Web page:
"Poor little Maude!" answered Bertram pityingly. "Would I might shape thy matters better-good. Do the saints help, thinkest? Hugh Calverley saith no."

"Talk you with such like evil fawtors, [factor, doer], Master Bertram?" asked Maude in a shocked voice.

"Evil fawtors, forsooth! Hugh is no evil fawtor. How can I help but rede [attend to] his sayings? He is one of my fellows. And 'tis but what he hath from his father. Master Calverley is a squire of the Queen's Grace, and one of Sir John de Wycliffe's following."

"Who is Sir John de Wycliffe?" said Maude.

"One of the Lord Pope his Cardinals," laughed Bertram. "Get thee to thine herbs and pans, little Maude; and burden not thy head with Sir John de Wycliffe nor John de Northampton neither. Fare thee well, my maid. I must after my master for the hawking."

But before Bertram turned away, Maude seized the opportunity to ask a question which had been troubling her for many a month.

"If you be not in heavy bire, Master Bertram—"

"Go to! What maketh a minute more nor less?"

"Would it like you of your goodness to tell me, an' you wit, who dwelleth in the Castle of Pleshy?"

"'An' I wit'! Well wis I. 'Tis my gracious Lord of Buckingham, brother unto our Lord of Cambridge."

"Were you ever at Pleshy, Master Bertram?"

"Truly, but a year gone, for the christening of the young Lord Humphrey."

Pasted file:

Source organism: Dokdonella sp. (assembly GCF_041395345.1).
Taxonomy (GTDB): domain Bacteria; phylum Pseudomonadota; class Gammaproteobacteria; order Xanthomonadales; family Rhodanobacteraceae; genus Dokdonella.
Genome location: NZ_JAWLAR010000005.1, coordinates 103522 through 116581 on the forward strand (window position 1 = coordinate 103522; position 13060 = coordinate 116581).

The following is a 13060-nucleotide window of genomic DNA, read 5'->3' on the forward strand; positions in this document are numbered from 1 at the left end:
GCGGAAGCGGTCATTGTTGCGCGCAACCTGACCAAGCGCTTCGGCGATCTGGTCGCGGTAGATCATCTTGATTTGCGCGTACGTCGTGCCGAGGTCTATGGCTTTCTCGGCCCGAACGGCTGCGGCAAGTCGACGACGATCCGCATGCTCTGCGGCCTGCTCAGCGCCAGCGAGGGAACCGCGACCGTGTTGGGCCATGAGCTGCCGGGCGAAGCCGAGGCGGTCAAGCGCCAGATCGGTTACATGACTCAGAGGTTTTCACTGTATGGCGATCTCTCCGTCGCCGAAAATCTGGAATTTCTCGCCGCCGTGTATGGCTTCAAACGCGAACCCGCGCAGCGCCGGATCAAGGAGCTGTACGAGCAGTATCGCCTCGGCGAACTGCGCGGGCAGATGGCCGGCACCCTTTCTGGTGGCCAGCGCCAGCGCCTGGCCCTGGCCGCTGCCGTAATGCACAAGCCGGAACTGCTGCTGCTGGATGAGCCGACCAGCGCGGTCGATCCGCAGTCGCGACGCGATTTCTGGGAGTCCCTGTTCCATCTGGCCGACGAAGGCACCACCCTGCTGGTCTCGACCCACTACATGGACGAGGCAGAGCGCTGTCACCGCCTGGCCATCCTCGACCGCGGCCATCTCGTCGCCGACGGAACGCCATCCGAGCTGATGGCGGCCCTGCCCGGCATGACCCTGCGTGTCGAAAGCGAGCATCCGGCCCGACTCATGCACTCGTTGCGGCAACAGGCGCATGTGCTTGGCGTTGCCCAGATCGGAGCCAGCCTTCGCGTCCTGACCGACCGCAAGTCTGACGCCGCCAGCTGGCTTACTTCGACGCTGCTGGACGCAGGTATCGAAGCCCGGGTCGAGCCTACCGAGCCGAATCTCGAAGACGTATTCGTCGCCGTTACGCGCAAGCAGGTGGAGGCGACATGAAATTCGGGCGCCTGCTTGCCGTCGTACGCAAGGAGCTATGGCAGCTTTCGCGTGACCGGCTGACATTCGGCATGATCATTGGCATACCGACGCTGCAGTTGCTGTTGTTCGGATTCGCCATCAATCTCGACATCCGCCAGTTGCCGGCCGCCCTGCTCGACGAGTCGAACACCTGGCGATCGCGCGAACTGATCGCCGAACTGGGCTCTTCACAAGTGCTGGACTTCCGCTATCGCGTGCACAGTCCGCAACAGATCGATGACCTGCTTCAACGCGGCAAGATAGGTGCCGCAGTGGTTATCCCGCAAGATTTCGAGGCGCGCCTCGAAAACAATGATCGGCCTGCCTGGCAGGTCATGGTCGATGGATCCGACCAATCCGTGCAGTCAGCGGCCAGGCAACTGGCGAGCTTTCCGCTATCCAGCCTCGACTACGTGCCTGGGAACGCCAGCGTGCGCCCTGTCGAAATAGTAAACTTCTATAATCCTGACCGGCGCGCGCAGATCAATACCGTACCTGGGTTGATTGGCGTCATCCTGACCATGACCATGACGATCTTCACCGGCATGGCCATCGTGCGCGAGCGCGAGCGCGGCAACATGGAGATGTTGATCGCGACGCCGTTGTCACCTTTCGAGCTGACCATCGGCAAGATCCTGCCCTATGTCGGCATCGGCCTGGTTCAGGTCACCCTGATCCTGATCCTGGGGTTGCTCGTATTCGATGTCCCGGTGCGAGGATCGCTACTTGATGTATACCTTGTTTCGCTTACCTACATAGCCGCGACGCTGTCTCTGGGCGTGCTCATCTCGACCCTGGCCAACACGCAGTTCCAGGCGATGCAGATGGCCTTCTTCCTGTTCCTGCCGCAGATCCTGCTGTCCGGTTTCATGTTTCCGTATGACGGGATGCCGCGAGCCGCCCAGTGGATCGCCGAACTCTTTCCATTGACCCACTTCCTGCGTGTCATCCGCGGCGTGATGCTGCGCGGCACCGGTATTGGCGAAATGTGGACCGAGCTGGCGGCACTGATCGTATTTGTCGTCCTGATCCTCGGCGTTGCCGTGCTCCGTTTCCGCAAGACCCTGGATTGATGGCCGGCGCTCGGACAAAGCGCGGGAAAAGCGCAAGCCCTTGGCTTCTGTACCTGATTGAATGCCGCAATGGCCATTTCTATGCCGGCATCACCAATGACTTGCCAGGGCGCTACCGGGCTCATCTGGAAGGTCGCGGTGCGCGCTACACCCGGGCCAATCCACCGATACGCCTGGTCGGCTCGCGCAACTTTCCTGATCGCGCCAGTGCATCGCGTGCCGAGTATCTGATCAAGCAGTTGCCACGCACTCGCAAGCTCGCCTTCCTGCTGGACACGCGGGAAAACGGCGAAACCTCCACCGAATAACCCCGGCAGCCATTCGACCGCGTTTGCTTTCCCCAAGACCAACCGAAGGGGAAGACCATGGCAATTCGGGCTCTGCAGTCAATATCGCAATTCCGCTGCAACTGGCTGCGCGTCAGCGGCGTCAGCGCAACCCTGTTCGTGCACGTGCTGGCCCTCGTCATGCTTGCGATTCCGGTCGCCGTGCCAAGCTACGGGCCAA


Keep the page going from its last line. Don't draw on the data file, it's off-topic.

"And liked it you to tell me if you wot at all of one Hawise Gerard among the Lady's maidens?"

Maude awaited the answer in no little suppressed eagerness. She had loved Cousin Hawise; and if she yet lived, though apart, she would not feel herself so utterly alone. Perhaps they might even meet again, some day. But Bertram shook his head.

"I heard never the name," he said. "The Lady of Buckingham her maidens be Mistress Polegna and Mistress Sarah [fictitious persons]: their further names I wis not. But no Mistress Hawise saw I never."

"I thank you much, Master Bertram, and will not stay you longer."

But another shadow fell upon Maude's life. Poor, pretty, gentle, timid Cousin Hawise! What had become of her? The next opportunity she had, Maude inquired from Bertram, "What like dame were my Lady of Buckingham's greathood?"

Bertram shrugged his shoulders, as if the question took him out of his depth.

"Marry, she is a woman!" said he; "and all women be alike. There is not one but will screech an' she see a spider."

"Mistress Drew and Mother be not alike," answered Maude, falling back on her own small experience. "Neither were Hawise and I alike. She would alway stay at holy Mary her image, to see if the lamp were alight; but I—the saints forgive me!—I never cared thereabout. So good was Cousin Hawise."